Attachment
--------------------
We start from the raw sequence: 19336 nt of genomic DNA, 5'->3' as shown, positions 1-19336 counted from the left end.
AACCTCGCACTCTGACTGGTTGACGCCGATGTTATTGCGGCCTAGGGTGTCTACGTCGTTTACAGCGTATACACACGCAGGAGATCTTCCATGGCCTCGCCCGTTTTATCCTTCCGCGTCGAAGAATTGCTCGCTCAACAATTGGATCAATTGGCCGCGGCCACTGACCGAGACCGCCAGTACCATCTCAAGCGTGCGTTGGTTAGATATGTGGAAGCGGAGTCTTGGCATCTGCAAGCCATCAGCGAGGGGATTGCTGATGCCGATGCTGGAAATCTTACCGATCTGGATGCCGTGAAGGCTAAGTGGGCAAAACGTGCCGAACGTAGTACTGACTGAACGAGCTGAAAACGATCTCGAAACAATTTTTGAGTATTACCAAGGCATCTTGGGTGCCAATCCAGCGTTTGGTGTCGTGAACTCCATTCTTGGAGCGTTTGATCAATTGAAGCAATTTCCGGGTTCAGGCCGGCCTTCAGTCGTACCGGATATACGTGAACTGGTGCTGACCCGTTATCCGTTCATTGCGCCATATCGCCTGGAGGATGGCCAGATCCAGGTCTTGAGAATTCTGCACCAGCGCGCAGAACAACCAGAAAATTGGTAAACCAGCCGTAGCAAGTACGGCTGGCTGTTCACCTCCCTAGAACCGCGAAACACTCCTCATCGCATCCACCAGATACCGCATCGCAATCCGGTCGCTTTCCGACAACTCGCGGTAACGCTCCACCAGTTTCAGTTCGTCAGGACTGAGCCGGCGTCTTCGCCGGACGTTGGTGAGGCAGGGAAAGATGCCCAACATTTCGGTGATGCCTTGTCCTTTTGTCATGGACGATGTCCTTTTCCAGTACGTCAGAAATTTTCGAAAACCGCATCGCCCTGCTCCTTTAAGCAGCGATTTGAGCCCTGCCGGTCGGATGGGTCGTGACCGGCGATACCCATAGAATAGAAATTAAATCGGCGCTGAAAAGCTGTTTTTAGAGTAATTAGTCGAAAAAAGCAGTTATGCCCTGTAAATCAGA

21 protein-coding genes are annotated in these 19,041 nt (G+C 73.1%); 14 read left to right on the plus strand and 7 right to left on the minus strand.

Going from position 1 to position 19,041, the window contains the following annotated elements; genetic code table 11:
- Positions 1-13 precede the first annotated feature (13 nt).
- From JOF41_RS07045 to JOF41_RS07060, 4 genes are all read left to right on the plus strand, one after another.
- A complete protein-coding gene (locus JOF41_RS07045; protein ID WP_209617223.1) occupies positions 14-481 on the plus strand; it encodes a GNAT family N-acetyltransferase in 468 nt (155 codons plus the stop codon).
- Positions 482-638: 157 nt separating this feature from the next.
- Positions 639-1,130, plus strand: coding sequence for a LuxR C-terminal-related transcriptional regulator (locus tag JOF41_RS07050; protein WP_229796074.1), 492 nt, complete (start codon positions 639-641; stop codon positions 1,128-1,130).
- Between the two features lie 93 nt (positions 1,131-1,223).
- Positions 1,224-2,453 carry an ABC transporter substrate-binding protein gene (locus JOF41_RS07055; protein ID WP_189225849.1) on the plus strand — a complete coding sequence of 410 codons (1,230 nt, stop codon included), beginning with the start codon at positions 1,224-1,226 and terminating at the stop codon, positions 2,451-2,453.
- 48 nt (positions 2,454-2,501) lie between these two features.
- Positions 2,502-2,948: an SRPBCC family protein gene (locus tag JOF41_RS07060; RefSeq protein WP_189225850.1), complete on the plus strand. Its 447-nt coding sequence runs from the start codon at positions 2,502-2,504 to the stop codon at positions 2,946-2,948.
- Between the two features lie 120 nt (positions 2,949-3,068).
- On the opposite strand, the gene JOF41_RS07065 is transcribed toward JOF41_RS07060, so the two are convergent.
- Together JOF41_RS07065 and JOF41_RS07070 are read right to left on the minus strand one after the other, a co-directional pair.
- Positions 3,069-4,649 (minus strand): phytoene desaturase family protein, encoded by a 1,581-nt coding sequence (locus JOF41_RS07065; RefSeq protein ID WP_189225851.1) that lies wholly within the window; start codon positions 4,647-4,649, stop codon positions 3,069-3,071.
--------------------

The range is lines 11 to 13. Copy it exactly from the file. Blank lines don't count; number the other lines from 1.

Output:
- Positions 1,224-2,453 carry an ABC transporter substrate-binding protein gene (locus JOF41_RS07055; protein ID WP_189225849.1) on the plus strand — a complete coding sequence of 410 codons (1,230 nt, stop codon included), beginning with the start codon at positions 1,224-1,226 and terminating at the stop codon, positions 2,451-2,453.
- 48 nt (positions 2,454-2,501) lie between these two features.
- Positions 2,502-2,948: an SRPBCC family protein gene (locus tag JOF41_RS07060; RefSeq protein WP_189225850.1), complete on the plus strand. Its 447-nt coding sequence runs from the start codon at positions 2,502-2,504 to the stop codon at positions 2,946-2,948.